The symptoms of surgical menopause are varied and for some women, can be debilitating, they often include:
- Night sweats
- Hot flushes
- Vaginal dryness
- Weight gain
- Impacts on cardiovascular health, bone health and cognitive function
- Loss of libido and changes to a woman’s sexual health
Limitations of RRESDO
Although there is a significant theoretical reduction in risk when choosing to undergo RRESDO, this reduction has yet to be quantified or proven, with studies to-date only reflective of removing both fallopian tubes and the ovaries.
It is important to note that fimbrial tissue from the fallopian tubes is also found on the ovarian surface of around 10% of women. Therefore, the risk is not fully removed for these women when only the fallopian tubes are removed.
RRESDO requires a woman to undergo two operations, which of course means meeting the costs of two operations, and it is important to also consider the risk of complications during both surgeries. Although the surgeries are both uncomplicated, the risk of a complication is not zero and your surgeon will discuss this with you in detail during your consultation.
Hormone Replacement Therapy after RRSO
For a woman without a personal history of breast cancer and a genetic mutation, HRT will be recommended if both the fallopian tubes and ovaries are removed prior to the age of 51. However, HRT will be considered for women who have had a triple negative breast cancer, on a case by case basis.
The removal of ovaries does reduce a woman’s risk of breast cancer substantially so does taking HRT then increase this risk again? Dr Gard advises, yes it will, however it will not take the risk back to the level that it would have been prior to removing the ovaries.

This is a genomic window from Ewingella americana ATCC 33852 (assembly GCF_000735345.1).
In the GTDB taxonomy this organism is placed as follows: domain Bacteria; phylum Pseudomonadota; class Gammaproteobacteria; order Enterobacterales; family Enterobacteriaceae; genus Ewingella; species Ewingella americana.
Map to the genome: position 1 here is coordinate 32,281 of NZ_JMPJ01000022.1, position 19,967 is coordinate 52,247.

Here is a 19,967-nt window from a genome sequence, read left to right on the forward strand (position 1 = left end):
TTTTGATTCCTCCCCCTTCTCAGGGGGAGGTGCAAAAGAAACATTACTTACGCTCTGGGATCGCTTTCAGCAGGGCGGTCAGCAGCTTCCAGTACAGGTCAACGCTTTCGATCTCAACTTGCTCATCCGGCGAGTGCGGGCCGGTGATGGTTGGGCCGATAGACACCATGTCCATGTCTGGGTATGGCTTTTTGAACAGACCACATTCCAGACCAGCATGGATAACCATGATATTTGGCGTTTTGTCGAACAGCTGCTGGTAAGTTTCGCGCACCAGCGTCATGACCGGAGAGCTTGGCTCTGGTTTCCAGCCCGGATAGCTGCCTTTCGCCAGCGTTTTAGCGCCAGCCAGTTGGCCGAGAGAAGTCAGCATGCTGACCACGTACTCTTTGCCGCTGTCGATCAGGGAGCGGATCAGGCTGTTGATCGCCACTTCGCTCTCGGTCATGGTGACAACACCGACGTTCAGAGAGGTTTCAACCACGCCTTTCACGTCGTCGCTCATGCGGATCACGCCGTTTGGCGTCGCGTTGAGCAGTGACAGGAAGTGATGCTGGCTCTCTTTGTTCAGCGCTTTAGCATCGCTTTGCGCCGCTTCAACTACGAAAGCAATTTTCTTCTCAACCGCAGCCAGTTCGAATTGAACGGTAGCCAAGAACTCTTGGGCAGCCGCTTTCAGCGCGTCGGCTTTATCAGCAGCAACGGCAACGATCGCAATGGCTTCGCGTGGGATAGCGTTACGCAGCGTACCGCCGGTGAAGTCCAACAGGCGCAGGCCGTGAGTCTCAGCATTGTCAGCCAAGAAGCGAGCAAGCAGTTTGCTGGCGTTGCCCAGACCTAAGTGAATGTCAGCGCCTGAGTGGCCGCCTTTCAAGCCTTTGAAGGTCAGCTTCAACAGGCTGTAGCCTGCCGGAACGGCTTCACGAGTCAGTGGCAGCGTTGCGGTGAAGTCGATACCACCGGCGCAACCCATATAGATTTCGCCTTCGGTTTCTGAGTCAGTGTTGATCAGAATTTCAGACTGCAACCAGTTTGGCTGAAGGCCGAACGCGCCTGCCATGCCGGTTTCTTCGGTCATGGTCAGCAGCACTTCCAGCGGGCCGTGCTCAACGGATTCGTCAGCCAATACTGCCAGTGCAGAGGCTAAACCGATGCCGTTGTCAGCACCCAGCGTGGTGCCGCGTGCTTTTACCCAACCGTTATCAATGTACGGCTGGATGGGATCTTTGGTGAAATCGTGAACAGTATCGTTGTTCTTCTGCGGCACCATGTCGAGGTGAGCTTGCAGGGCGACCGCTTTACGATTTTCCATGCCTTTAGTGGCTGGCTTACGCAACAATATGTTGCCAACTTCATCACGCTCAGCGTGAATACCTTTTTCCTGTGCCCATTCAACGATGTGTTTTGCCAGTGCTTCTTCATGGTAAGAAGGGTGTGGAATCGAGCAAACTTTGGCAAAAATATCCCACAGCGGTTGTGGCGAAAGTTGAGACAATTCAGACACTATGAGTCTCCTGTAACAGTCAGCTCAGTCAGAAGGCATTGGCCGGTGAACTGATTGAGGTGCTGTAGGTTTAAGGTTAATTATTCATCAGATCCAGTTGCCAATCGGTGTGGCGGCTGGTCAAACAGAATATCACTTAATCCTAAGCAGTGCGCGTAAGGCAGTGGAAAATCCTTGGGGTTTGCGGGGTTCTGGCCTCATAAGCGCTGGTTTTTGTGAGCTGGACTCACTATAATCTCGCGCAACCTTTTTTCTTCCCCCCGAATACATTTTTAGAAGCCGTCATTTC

The benefits of HRT will significantly improve the symptoms of surgical menopause, although will not remove the symptoms entirely, there is a proven reduction in osteoporosis and improvements in cardiovascular health, along with anecdotal evidence of improved cognitive function. All of these benefits will lead to an improved quality of life and sexual function.
Sexual Dysfunction after RRSO
Although this is an area of discussion that may bring about a level of discomfort, for both women and their surgeons, it is incredibly important that it is discussed when a woman is considering RRSO.
The impacts of RRSO on sexual function are most often:
- A decreased frequency of sex
- Low libido
- Vaginal dryness
- An inability to reach orgasm.
A study showed that 77% of women experienced some element of sexual dysfunction following RRSO and that up to 30% of these cases were considered to be severe, this study was carried out on a group of women with a very low use of HRT. The figures for women who did use HRT were substantially lower.
So, the good news is, HRT significantly improves sexual function and, as uncomfortable as the conversation might be for you, it is an important one to have with your surgeon.
You can view the recorded EduEvening webinar with Gynaecological Oncologist, Dr Greg Gard here, this article was written following Dr Gard’s presentation.